Tofu is a versatile, vegetarian, go-to protein. Since tofu itself doesn’t have an overbearing flavour or much flavour at all for that matter, it easily absorbs marinades, making it adaptable for almost any cuisine. It’s also inexpensive, easy to cook and loaded with protein, which makes it a staple for most vegetarians and omnivores alike. There are so many different types of tofu out there—firm, extra firm and silken—it’s hard to know which one to use and when, not to mention what this white, spongy brick even is anyway!
Let’s start with what tofu is: Tofu is kind of like the cheese of soymilk. It’s made by curdling soy milk with a coagulant. When the curds and whey separate, it’s pressed so the water drains out and you are left with curds of tofu. The more it’s pressed, the firmer the tofu will be, and the higher the fat and protein content will be. Tofu has been a culinary staple in Asia for 2000 years and only in the last 65 years has it found its way to North America’s kitchens.
Silken tofu is incredibly soft and creamy, often reserved for desserts, sauces, dips or a substitution for eggs or yogurt in recipes. Silken tofu isn’t pressed so it contains the most amount of water making it silky, light and soft. It is so delicate that it may fall through your fingers, so handle with care! Silken tofu does come in soft, firm and extra firm, but are all light and silky.
Cocoa Silken Pudding
1 block (19 oz) silken tofu
1/4 cup raw cacao powder or Dutch pressed cocoa powder
3-4 Tablespoons maple syrup
1 Tablespoon almond milk, rice milk, soy milk or coconut milk
Pinch sea salt
- Place all ingredients in a food processor and blend until creamy and smooth.
- If you are using raw cacao powder, it is quite bitter so you may need to add an extra teaspoon or Tablespoon of maple syrup to sweeten it up.
- When spooning the pudding into cups to serve, sprinkle with a pinch of coarse sea salt on top for that added salty and sweet combination.
Firm, Extra Firm and Super Firm Tofu
Firm tofus have some of the highest protein content because most of the water has been drawn out. They are best used when cubed, sliced or crumbled, and they can be stir fried, grilled, scrambled and baked. This is definitely the most commonly used tofu, especially for first-timers. But the firmer the tofu, the more challenging it is to infuse it with flavor. Top tofu chefs recommend lightly sautéing it first to crisp up the outside and then marinate it to infuse flavours. Some people recommend pressing the tofu under a heavy object (e.g. can of tomatoes) to draw out any excess water before cooking it.
Miso Maple Tofu Steaks
1 block extra firm tofu
3 teaspoons virgin coconut oil
1 Tablespoon white miso paste
2 Tablespoons warm water
1 teaspoon minced ginger
1 Tablespoon maple syrup
2 teaspoons tamari
2 Tablespoons cilantro, chopped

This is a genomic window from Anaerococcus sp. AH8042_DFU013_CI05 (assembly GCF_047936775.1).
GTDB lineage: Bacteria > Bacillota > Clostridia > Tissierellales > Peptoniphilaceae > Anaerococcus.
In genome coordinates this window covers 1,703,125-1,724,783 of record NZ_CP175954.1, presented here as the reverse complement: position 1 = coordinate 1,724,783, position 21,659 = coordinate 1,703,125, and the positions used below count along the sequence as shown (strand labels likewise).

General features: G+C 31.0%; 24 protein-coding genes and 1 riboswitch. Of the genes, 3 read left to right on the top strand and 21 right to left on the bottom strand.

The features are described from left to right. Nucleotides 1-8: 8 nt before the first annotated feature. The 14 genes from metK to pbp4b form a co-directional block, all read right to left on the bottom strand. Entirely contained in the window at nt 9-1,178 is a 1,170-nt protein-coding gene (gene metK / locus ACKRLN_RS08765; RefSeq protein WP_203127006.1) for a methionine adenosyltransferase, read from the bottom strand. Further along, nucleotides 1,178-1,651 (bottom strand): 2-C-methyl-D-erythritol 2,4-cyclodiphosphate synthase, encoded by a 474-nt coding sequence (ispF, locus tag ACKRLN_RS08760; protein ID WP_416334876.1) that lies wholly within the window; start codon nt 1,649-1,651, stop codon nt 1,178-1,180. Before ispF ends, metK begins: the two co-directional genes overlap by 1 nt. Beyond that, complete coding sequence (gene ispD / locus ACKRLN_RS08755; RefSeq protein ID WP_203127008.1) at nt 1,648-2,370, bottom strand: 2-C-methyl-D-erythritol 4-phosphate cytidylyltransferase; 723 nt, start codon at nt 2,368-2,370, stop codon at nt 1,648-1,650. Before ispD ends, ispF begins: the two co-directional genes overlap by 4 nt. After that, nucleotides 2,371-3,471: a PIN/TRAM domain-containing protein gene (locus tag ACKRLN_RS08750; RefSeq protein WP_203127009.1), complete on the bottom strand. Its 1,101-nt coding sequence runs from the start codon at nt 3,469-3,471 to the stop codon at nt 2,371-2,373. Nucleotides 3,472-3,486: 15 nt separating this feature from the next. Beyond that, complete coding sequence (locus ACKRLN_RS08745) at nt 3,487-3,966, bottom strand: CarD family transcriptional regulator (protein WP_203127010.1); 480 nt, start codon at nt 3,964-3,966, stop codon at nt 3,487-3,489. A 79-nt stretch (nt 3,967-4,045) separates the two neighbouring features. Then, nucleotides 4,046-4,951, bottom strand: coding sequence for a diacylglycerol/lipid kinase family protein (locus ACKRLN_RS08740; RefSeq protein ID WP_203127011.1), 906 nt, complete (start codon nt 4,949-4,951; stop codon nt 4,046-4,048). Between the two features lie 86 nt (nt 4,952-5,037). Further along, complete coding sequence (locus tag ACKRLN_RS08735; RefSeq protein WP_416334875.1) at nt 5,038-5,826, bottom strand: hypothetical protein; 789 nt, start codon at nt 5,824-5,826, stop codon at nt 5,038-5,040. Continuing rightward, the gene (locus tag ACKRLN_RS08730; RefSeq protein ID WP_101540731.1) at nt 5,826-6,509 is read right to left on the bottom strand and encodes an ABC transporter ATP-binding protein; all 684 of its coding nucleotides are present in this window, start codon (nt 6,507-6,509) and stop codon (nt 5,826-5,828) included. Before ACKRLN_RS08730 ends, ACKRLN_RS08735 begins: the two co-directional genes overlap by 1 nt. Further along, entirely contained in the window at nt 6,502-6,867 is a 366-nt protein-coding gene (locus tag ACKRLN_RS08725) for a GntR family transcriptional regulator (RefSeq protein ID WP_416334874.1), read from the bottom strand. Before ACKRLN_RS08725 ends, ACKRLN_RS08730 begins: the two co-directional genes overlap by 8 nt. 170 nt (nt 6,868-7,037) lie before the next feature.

1 Tablespoon black sesame seeds
- Take the tofu out of the package; place it on a plate or cutting board between two paper towels. Place a can of tomatoes on top of the tofu to drain excess water for about 2 minutes.
- While tofu is draining, in a bowl mix miso, water, ginger, maple syrup and tamari together.
- Heat a skillet on medium-high heat, add coconut oil and swirl around.
- Slice the tofu into rectangular “steaks” and add them to the skillet, lightly browning each side, about 1 minute per side.
- Once browned, turn heat to medium-low and add in the marinade over the tofu. If the marinade has firmed up, pour a little more warm water into the mixture and stir until loose.
- Cook on each side for about 6 minutes.
- Take off of heat and sprinkle with black sesame seeds and fresh cilantro.
This versatile, vegetarian protein also has an array of health benefits. It’s one of the few vegetarian sources that is a ‘complete’ protein, meaning it contains all of the essential amino acids (building blocks) of protein. Tofu contains calcium, manganese, selenium, iron, magnesium, zinc and vitamin B1. All of these minerals and vitamins are important for the proper development and health of bones, blood, muscles and the overall immune system. Soy does contain phytates, which block the absorption of certain minerals; however tofu has the lowest amount of phytates than other forms such as soy protein isolate.
Soy itself is controversial due to its ability to mimic estrogen in the body and because most of it is genetically modified. This could either be positive or negative for certain women. If you do have a hormonal imbalance or are genetically predisposed to estrogenic cancers, it may be worth limiting soy consumption. Most soybeans in North America are genetically modified, so buying a non-GMO and/or organic brand is a must.
The best thing about tofu is that it is easy to experiment with. Get in the kitchen and throw it in soups, make a scramble, grill it up, roast it or bake it. If it’s your first time using tofu, just jump right in!
Tamara Green is co-founder of The Living Kitchen, and a Holistic Nutritionist and Natural Cook. She combines her knowledge of nutrition and passion for cooking good food to work with clients to create lasting changes in their lives.
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